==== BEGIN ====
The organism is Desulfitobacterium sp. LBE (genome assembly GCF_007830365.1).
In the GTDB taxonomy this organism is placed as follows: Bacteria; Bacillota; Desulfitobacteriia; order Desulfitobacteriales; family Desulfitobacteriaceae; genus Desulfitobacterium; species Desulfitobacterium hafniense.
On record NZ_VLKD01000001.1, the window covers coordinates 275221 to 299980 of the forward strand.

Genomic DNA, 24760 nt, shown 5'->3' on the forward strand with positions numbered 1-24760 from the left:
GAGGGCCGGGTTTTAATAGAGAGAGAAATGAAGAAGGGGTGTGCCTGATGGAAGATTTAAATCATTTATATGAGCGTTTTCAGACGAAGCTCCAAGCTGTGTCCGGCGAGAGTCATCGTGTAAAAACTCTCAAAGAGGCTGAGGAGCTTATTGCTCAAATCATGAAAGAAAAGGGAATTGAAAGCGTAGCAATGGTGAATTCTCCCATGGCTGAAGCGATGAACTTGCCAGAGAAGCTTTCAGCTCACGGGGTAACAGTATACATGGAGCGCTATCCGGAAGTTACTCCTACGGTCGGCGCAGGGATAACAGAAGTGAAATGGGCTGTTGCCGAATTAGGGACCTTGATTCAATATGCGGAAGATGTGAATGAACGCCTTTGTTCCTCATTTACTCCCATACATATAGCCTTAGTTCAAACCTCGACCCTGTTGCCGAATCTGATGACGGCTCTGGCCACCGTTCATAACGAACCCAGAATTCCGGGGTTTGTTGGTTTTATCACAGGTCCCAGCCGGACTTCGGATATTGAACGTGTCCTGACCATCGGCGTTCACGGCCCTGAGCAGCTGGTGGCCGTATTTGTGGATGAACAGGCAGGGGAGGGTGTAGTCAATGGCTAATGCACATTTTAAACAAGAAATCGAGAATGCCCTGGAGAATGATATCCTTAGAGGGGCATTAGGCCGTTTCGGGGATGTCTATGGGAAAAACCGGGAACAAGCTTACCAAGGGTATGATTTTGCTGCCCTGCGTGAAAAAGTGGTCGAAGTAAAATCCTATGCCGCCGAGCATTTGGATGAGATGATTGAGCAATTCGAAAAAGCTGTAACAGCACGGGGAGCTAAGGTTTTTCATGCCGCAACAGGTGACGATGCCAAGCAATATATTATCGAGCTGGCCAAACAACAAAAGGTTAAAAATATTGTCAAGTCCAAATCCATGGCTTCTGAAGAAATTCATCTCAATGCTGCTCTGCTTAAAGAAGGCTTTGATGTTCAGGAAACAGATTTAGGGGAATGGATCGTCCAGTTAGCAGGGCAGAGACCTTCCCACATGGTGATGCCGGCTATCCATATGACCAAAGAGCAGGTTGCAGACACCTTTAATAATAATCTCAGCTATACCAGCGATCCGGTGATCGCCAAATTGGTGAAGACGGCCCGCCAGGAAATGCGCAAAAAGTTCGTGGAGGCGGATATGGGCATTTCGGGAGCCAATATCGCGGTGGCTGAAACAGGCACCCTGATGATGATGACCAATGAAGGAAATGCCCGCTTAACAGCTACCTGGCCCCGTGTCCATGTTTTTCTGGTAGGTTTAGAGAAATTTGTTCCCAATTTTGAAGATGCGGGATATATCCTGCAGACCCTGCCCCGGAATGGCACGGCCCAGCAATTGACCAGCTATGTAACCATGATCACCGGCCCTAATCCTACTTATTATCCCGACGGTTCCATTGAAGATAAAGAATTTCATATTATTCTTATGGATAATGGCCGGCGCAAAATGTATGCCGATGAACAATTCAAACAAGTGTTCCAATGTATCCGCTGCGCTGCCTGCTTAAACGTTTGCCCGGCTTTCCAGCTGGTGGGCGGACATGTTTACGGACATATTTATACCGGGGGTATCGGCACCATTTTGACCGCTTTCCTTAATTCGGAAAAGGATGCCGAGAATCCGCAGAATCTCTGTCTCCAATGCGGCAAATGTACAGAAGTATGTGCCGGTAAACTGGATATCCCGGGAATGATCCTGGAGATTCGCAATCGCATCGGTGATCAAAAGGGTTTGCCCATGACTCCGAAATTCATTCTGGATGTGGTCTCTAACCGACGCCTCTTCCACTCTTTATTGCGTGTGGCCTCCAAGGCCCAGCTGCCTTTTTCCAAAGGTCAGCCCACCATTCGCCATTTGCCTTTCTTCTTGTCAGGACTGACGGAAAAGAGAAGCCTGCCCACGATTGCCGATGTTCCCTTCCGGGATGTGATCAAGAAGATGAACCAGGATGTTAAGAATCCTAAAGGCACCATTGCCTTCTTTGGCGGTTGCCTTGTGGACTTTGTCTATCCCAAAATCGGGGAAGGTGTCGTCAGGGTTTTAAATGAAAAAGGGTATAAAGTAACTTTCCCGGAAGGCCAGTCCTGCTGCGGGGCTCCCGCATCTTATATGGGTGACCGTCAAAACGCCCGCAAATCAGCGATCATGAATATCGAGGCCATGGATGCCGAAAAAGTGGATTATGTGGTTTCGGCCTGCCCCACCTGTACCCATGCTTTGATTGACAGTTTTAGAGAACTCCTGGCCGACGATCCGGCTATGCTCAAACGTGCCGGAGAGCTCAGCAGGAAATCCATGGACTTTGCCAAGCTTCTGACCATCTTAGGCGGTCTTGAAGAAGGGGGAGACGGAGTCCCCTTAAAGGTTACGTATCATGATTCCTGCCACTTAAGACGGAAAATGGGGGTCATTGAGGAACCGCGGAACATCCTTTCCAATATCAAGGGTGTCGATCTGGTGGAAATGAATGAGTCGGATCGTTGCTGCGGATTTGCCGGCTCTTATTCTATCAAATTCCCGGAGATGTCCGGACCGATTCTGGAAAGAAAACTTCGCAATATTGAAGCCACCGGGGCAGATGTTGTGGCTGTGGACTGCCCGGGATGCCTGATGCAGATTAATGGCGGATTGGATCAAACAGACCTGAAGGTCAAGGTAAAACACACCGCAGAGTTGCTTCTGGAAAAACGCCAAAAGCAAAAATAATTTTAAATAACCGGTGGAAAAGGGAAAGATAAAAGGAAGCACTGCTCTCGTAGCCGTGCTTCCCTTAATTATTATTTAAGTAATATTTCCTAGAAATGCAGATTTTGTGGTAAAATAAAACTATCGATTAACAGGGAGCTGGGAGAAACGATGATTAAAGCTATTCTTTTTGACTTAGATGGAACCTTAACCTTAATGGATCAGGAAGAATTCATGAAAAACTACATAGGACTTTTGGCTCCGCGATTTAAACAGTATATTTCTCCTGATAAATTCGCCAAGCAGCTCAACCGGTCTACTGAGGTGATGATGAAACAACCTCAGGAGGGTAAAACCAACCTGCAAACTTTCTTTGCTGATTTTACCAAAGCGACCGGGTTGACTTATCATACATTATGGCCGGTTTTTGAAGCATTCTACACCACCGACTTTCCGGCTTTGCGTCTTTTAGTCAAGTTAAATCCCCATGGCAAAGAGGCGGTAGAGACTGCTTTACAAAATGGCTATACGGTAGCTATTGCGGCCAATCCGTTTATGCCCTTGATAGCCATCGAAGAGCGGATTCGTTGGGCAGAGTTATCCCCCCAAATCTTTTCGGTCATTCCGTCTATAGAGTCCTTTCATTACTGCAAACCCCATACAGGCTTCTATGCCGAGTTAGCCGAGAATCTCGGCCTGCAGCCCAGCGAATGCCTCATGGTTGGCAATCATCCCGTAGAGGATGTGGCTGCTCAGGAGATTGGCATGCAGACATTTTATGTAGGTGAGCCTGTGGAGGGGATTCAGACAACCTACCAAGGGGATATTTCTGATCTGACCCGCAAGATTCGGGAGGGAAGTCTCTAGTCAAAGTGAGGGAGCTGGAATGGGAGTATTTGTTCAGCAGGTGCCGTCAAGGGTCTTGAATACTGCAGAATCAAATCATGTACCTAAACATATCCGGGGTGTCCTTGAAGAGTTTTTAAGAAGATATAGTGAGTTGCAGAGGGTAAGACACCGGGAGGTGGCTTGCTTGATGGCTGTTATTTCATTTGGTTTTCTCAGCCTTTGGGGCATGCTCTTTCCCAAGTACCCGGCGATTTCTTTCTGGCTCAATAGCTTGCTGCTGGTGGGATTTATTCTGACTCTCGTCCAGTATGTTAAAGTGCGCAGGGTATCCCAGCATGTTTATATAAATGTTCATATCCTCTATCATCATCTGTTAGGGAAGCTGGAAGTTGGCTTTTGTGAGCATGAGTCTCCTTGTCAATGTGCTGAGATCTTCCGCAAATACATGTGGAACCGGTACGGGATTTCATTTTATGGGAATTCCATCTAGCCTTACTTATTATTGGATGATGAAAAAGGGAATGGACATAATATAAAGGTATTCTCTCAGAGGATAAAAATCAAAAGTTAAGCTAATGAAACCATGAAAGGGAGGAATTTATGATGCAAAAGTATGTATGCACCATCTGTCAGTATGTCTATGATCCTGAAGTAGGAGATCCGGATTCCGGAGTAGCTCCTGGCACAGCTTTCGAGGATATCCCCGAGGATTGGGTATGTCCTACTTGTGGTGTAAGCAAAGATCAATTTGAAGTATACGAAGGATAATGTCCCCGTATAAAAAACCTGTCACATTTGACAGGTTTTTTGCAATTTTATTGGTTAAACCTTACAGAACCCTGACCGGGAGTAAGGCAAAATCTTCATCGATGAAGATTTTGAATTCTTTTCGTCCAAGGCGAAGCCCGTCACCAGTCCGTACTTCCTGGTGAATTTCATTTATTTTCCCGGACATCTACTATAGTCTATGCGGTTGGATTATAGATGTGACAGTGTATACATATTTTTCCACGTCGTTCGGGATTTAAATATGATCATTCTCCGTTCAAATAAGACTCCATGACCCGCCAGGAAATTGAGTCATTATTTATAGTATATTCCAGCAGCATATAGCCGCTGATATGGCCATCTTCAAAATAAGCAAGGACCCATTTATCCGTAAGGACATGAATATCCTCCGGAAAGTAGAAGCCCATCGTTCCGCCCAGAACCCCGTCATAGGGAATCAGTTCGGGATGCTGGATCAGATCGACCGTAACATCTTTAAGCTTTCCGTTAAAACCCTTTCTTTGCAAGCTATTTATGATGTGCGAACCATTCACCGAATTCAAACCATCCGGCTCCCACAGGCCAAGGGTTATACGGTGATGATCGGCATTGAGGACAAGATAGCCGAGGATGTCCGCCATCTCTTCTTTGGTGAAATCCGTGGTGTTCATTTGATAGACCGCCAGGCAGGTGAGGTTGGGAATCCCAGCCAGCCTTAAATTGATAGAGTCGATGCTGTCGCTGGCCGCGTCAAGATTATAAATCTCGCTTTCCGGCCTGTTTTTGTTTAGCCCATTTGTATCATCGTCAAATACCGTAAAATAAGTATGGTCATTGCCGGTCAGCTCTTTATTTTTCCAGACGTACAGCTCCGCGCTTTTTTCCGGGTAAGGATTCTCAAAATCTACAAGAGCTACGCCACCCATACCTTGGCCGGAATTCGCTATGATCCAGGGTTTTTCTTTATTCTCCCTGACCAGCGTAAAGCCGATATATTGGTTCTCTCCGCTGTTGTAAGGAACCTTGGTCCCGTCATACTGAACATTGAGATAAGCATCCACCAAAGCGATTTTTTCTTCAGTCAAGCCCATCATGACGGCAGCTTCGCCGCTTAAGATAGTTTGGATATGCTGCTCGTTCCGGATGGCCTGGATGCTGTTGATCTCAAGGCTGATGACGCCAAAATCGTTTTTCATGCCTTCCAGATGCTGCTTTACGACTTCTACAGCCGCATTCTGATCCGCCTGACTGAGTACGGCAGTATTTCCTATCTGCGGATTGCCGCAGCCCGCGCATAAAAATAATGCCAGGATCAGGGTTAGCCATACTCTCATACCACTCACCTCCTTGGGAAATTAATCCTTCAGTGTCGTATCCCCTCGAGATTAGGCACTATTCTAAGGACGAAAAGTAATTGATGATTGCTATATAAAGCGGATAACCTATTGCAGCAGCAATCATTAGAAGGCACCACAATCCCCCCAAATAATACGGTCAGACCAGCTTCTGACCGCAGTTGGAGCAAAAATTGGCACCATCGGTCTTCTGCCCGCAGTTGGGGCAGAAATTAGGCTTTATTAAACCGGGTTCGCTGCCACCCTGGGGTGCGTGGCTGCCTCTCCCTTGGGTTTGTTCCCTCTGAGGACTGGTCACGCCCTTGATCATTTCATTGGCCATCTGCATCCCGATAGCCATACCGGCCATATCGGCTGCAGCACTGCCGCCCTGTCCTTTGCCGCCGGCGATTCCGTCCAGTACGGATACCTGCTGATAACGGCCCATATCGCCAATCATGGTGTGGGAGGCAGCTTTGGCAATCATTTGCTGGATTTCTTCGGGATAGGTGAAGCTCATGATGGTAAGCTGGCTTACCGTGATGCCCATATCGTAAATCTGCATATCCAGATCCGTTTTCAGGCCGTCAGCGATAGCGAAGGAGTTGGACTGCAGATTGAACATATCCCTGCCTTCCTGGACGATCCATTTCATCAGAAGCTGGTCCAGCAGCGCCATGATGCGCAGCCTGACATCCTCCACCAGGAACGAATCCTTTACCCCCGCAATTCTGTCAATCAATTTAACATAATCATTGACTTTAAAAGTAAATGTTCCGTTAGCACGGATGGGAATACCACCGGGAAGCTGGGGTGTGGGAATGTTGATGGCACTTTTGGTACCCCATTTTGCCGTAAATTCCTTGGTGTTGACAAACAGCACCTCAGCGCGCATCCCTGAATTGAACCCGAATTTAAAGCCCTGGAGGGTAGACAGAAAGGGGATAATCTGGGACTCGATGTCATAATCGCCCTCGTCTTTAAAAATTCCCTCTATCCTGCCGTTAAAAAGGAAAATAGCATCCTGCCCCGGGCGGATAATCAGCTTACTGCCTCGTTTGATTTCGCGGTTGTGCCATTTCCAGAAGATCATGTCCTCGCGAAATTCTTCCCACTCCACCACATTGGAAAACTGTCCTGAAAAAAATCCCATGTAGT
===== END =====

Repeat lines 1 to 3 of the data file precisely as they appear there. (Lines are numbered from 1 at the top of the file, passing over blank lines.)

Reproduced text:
The organism is Desulfitobacterium sp. LBE (genome assembly GCF_007830365.1).
In the GTDB taxonomy this organism is placed as follows: Bacteria; Bacillota; Desulfitobacteriia; order Desulfitobacteriales; family Desulfitobacteriaceae; genus Desulfitobacterium; species Desulfitobacterium hafniense.
On record NZ_VLKD01000001.1, the window covers coordinates 275221 to 299980 of the forward strand.